Whether you set your sights on creating a masterful cake from scratch with fine embellishments, or baking a simple birthday cake with puffy piped lettering, choosing the right pastry bag may “make or break” your vision. That’s right—this very simple kitchen tool used in most cake decorating classes comes in multiple different materials and sizes.
Pastry bags are not necessarily difficult to use, but it’s critical to know the options available. So whether you’re a professional pastry chef or at-home baker, let’s go over how to choose the right pastry bag to ultimately uplevel your cake decorating techniques.
What Is a Pastry Bag?
Also known as a “piping bag,” a pastry bag is a conical kitchen tool with a small hole at the very end, fit for cake decorating tips.
As mentioned earlier, they are generally easy to use—you squeeze the pastry bag with your hands and apply a degree of pressure to create detailed patterns.
For cake decorating specifically, you may choose from several different tips to achieve your desired look, such as ruffles, flowers, petals, swirls, and more.
How to Choose the Right Pastry Bag for Cake Decorating
Before purchasing a pastry bag, the first “big” step is to choose a cake recipe, scan through the ingredients needed, view the baking instructions, and study any visuals that might guide you along the way.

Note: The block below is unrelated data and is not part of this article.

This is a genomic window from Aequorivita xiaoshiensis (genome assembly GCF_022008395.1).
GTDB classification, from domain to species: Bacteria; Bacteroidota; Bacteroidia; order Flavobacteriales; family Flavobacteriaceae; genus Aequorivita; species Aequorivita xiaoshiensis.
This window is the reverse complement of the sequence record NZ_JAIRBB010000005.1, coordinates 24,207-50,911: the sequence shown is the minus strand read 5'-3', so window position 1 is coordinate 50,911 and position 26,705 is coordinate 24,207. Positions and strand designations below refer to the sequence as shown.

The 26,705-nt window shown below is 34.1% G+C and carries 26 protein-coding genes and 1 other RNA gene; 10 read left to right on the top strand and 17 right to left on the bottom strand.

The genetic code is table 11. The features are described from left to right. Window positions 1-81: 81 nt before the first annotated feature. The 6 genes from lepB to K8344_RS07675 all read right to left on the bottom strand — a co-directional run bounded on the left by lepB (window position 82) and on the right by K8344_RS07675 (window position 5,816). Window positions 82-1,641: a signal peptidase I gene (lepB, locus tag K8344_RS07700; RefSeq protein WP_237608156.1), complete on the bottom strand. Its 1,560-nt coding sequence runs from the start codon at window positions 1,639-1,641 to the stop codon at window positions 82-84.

When it comes to choosing the right pastry bags, you’ll want to understand how much frosting is required, as this will likely impact the size you choose. Also if this is a “one-off” baking project and you don’t plan to bake multiple cakes, you might opt for disposable piping bags versus sturdy, reusable ones that require more extensive cleanup. Let’s dive deeper into the pastry bag options available.
Disposable Pastry Bags
Usually found in most grocery stores, disposable pastry bags are often made out of plastic.
Most disposable pastry bags are more user-friendly since you can visibly see the icing content and they’re easier to trim. Plus you don’t have to wash them vigorously. You can even conveniently craft your own DIY “single-use” pastry bag with a plastic storage bag at home. However, the one major downside is that these pastry bags aren’t too eco-friendly.